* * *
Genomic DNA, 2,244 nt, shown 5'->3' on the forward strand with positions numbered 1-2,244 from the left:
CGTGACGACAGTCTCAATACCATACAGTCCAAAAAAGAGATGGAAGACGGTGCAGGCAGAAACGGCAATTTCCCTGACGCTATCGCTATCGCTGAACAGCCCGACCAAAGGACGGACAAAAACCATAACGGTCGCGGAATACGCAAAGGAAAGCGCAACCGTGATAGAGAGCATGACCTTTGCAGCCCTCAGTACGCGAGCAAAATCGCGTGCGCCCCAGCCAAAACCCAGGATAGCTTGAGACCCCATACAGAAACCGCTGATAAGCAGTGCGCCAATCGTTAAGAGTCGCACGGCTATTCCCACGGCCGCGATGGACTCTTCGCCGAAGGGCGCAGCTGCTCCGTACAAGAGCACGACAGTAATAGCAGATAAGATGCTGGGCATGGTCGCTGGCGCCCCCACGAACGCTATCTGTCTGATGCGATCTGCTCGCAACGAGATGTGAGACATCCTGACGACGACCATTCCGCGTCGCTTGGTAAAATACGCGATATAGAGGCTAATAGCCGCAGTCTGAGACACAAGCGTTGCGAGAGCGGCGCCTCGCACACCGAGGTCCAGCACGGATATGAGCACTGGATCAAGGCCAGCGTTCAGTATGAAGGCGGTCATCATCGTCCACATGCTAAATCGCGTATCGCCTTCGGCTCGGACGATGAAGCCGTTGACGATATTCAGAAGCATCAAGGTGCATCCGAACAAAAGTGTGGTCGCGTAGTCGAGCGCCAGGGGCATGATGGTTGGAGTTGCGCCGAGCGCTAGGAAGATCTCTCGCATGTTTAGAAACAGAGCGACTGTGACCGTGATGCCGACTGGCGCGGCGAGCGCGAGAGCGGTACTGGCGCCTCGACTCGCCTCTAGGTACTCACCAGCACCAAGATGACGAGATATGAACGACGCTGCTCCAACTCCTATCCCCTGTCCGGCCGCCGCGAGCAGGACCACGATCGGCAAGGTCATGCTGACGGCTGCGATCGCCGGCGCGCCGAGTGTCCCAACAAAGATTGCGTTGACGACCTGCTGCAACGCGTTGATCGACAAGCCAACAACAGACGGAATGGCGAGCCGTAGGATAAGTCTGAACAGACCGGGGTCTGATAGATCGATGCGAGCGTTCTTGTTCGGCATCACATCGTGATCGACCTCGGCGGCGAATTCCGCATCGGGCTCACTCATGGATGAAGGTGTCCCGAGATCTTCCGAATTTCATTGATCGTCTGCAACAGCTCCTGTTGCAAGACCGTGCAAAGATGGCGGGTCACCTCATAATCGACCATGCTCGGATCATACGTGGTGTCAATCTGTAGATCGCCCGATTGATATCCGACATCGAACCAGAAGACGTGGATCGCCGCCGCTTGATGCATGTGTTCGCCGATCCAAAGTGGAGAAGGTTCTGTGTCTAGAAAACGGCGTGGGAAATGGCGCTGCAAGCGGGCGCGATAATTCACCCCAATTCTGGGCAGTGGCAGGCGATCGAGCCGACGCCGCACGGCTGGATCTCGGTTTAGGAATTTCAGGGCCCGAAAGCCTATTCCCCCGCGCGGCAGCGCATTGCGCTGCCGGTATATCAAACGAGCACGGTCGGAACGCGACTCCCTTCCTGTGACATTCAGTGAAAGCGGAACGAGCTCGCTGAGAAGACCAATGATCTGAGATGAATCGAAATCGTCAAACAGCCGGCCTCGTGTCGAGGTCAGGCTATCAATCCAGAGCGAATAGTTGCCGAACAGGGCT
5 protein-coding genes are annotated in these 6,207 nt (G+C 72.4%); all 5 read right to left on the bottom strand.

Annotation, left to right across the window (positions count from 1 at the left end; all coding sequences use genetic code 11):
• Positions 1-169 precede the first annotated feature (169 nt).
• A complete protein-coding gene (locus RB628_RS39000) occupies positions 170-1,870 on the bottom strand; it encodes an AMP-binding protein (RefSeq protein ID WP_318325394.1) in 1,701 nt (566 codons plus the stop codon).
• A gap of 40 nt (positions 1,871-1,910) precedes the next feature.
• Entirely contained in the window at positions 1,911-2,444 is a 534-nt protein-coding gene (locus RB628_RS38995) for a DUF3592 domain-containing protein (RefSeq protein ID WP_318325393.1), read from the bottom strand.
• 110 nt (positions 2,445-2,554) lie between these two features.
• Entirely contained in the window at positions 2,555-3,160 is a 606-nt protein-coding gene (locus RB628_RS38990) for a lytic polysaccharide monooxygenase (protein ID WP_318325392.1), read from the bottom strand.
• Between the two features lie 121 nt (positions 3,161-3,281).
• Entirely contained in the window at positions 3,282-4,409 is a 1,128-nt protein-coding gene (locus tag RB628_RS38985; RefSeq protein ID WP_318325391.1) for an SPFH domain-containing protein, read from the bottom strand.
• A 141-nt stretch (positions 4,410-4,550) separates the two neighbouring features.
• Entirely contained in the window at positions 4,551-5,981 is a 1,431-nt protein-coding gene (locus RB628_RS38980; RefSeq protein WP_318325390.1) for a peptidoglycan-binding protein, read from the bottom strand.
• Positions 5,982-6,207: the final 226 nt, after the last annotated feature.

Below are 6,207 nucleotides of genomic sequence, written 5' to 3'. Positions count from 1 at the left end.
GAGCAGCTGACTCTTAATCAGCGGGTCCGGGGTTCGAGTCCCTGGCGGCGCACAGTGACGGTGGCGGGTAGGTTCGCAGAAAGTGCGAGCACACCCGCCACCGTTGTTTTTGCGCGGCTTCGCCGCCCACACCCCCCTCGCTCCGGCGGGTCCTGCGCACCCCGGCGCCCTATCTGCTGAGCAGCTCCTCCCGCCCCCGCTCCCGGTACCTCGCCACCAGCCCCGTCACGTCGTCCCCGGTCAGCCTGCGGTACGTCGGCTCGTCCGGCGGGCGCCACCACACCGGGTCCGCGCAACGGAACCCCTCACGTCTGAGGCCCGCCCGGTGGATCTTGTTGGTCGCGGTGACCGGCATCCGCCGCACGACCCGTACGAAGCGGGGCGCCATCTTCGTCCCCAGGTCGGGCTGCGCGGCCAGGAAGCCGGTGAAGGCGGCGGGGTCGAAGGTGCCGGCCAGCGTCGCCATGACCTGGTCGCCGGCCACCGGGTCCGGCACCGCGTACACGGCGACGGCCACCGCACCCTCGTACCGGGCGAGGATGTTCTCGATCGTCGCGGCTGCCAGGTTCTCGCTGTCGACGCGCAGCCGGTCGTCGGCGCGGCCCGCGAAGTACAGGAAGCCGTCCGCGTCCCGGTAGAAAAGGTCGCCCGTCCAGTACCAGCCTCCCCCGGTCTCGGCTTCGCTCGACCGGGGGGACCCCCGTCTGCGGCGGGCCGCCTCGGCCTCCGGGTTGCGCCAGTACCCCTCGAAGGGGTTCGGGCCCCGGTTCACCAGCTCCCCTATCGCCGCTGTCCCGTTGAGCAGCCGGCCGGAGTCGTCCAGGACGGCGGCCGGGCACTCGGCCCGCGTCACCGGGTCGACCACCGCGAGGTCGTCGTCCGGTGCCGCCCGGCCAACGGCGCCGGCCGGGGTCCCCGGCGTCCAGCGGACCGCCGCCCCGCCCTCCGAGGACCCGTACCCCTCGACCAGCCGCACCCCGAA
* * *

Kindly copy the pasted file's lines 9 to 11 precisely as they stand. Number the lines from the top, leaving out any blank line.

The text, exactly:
• 110 nt (positions 2,445-2,554) lie between these two features.
• Entirely contained in the window at positions 2,555-3,160 is a 606-nt protein-coding gene (locus RB628_RS38990) for a lytic polysaccharide monooxygenase (protein ID WP_318325392.1), read from the bottom strand.
• Between the two features lie 121 nt (positions 3,161-3,281).